Shortly after I arrived at Eagle Nest Lake around 6 p.m. on June 14, I noticed an approaching storm starting to sweep down from the Sangre de Cristo Mountains around Mt. Wheeler. Soon, as bolts of CG hit just a couple miles to my west, I could see the rain curtains sweeping down the mountains:
A few minutes later, the wind and rain came. The wind was very strong; I would estimate the peak gusts to have been at least 60 mph, though I had no way to measure it. The storm produced measured gusts earlier of 45 mph in Taos and later of 55 mph in Raton, but the strength of the storm was at its peak when it swept down from the mountains, and it was appeared much more intense overall around the time it reached my location in Eagle Nest Lake State Park than it was a half hour to hour earlier or later when it would have been in those areas.
Due to the intensity of the wind and the dryness of the area, the storm kicked up a lot of dust even as the rain was coming down. In this picture, visibility was being reduced at the same time by both blowing dust and falling rain. And as the storm swept over the lake, it carried dust right across the surface of the lake, as shown in this picture. Note also that the mountains on the other side of the lake are being partially obscured by falling rain, even as the dust blows across the lake.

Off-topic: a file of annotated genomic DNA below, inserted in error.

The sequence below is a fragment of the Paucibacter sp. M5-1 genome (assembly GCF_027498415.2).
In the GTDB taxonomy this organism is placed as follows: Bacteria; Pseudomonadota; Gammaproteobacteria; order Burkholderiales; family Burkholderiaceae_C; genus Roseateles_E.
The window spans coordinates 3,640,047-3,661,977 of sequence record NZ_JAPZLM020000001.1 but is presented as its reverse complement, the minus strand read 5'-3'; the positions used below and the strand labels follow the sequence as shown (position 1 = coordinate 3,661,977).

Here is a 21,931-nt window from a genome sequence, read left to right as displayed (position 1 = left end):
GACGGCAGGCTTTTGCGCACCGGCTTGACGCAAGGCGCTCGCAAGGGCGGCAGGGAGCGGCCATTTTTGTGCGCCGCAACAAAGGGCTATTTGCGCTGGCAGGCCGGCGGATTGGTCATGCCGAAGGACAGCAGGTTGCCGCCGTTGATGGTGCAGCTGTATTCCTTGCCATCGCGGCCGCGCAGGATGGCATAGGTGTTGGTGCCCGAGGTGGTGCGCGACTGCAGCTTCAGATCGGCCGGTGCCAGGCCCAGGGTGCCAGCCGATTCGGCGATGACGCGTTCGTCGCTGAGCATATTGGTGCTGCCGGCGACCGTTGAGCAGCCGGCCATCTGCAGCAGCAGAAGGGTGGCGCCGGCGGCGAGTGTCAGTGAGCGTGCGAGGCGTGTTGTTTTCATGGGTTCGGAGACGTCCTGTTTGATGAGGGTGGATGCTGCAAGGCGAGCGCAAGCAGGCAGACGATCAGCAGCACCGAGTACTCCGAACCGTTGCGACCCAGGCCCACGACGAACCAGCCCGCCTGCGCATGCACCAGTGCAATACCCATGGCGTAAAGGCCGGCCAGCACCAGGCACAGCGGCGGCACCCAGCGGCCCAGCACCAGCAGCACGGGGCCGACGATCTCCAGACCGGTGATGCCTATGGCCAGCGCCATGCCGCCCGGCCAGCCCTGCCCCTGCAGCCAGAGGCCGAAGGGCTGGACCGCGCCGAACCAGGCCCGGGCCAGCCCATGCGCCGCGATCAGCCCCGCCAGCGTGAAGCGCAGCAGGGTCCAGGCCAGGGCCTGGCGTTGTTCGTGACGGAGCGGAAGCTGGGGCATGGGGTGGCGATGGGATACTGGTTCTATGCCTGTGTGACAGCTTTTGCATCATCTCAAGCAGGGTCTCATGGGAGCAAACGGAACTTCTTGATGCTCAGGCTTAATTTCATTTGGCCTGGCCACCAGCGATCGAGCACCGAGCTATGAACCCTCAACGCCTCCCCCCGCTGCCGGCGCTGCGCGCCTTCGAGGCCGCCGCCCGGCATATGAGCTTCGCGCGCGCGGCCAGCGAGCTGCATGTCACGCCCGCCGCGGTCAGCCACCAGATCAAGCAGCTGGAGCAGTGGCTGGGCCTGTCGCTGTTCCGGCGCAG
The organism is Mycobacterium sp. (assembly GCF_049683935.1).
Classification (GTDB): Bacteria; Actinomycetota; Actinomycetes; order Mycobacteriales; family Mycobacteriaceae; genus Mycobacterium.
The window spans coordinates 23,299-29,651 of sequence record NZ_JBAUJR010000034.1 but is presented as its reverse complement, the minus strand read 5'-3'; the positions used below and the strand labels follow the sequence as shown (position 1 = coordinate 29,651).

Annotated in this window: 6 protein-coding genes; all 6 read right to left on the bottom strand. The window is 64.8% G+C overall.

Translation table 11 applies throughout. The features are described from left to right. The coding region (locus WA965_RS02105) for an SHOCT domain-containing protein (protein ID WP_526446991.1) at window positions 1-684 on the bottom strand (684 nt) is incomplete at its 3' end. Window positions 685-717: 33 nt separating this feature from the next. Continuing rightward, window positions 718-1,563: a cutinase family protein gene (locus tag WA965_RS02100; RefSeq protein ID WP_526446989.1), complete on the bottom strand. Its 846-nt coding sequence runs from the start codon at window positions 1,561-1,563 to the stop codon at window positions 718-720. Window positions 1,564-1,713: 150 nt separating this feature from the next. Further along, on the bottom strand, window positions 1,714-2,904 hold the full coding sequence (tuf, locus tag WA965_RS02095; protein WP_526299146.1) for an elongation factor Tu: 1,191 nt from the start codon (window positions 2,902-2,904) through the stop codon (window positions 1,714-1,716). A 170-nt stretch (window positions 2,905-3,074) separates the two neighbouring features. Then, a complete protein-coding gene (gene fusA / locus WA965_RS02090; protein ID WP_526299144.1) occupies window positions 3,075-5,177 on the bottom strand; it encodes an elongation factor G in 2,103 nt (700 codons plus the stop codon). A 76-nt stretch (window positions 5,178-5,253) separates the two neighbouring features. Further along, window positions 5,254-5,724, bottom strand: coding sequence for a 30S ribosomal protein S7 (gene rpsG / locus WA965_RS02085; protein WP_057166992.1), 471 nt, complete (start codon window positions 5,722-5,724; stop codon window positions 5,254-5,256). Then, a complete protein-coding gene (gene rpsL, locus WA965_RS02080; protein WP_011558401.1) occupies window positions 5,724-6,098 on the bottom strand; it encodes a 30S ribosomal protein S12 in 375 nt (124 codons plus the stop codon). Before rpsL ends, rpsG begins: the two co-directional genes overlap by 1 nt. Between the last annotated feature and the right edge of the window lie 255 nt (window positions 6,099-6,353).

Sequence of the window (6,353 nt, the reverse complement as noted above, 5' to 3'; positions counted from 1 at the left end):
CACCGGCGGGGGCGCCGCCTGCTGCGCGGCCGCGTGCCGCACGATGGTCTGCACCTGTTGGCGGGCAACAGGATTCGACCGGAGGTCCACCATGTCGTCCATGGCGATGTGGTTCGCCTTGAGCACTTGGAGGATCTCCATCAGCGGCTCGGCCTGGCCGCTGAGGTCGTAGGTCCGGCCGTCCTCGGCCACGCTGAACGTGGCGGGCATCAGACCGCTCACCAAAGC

The storm was quite fast-moving, SW to NE, and passed quickly. After it passed over, a very nice double rainbow appeared over the lake:
Before long, the storm was well off to the northeast and continuing to weaken, but still made a pretty sight. Later, two weaker rain squalls without thunder and lightning moved over, as convection continued to occur over the Wheeler Peak area and then sweep down over Eagle Nest Lake. I never did catch any fish that night, but the storm pictures more than made up for it!
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